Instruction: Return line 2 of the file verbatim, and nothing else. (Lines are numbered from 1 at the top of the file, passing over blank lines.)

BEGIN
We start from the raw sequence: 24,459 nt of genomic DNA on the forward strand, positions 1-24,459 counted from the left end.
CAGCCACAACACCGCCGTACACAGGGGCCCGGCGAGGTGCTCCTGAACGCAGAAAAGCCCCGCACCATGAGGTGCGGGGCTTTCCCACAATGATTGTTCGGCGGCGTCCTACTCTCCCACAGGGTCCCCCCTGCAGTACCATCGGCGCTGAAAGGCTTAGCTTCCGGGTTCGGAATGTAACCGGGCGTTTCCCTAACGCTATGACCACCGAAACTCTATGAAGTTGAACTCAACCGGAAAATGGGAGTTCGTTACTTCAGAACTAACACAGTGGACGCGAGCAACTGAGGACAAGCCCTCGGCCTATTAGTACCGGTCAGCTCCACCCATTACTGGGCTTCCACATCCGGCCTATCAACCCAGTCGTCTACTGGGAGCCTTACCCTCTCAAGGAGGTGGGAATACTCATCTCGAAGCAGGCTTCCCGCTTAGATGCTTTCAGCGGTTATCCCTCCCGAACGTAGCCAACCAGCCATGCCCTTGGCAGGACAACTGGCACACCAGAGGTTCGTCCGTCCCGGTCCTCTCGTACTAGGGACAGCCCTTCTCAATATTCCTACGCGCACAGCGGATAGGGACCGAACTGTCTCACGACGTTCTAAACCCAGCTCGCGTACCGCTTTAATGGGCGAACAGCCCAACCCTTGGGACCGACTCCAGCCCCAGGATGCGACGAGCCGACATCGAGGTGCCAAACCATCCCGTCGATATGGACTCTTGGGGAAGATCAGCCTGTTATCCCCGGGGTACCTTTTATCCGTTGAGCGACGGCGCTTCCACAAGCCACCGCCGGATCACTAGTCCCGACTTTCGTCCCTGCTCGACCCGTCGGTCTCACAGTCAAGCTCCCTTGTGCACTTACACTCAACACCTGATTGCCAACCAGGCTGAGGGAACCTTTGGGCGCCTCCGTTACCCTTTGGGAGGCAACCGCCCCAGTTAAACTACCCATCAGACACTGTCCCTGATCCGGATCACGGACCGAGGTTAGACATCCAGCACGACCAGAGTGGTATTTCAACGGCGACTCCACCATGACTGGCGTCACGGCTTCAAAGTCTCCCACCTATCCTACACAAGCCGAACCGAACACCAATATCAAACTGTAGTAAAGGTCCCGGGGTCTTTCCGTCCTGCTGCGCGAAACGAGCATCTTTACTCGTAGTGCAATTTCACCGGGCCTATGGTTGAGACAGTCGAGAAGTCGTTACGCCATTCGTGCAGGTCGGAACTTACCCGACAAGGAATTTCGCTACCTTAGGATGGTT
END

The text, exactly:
CAGCCACAACACCGCCGTACACAGGGGCCCGGCGAGGTGCTCCTGAACGCAGAAAAGCCCCGCACCATGAGGTGCGGGGCTTTCCCACAATGATTGTTCGGCGGCGTCCTACTCTCCCACAGGGTCCCCCCTGCAGTACCATCGGCGCTGAAAGGCTTAGCTTCCGGGTTCGGAATGTAACCGGGCGTTTCCCTAACGCTATGACCACCGAAACTCTATGAAGTTGAACTCAACCGGAAAATGGGAGTTCGTTACTTCAGAACTAACACAGTGGACGCGAGCAACTGAGGACAAGCCCTCGGCCTATTAGTACCGGTCAGCTCCACCCATTACTGGGCTTCCACATCCGGCCTATCAACCCAGTCGTCTACTGGGAGCCTTACCCTCTCAAGGAGGTGGGAATACTCATCTCGAAGCAGGCTTCCCGCTTAGATGCTTTCAGCGGTTATCCCTCCCGAACGTAGCCAACCAGCCATGCCCTTGGCAGGACAACTGGCACACCAGAGGTTCGTCCGTCCCGGTCCTCTCGTACTAGGGACAGCCCTTCTCAATATTCCTACGCGCACAGCGGATAGGGACCGAACTGTCTCACGACGTTCTAAACCCAGCTCGCGTACCGCTTTAATGGGCGAACAGCCCAACCCTTGGGACCGACTCCAGCCCCAGGATGCGACGAGCCGACATCGAGGTGCCAAACCATCCCGTCGATATGGACTCTTGGGGAAGATCAGCCTGTTATCCCCGGGGTACCTTTTATCCGTTGAGCGACGGCGCTTCCACAAGCCACCGCCGGATCACTAGTCCCGACTTTCGTCCCTGCTCGACCCGTCGGTCTCACAGTCAAGCTCCCTTGTGCACTTACACTCAACACCTGATTGCCAACCAGGCTGAGGGAACCTTTGGGCGCCTCCGTTACCCTTTGGGAGGCAACCGCCCCAGTTAAACTACCCATCAGACACTGTCCCTGATCCGGATCACGGACCGAGGTTAGACATCCAGCACGACCAGAGTGGTATTTCAACGGCGACTCCACCATGACTGGCGTCACGGCTTCAAAGTCTCCCACCTATCCTACACAAGCCGAACCGAACACCAATATCAAACTGTAGTAAAGGTCCCGGGGTCTTTCCGTCCTGCTGCGCGAAACGAGCATCTTTACTCGTAGTGCAATTTCACCGGGCCTATGGTTGAGACAGTCGAGAAGTCGTTACGCCATTCGTGCAGGTCGGAACTTACCCGACAAGGAATTTCGCTACCTTAGGATGGTT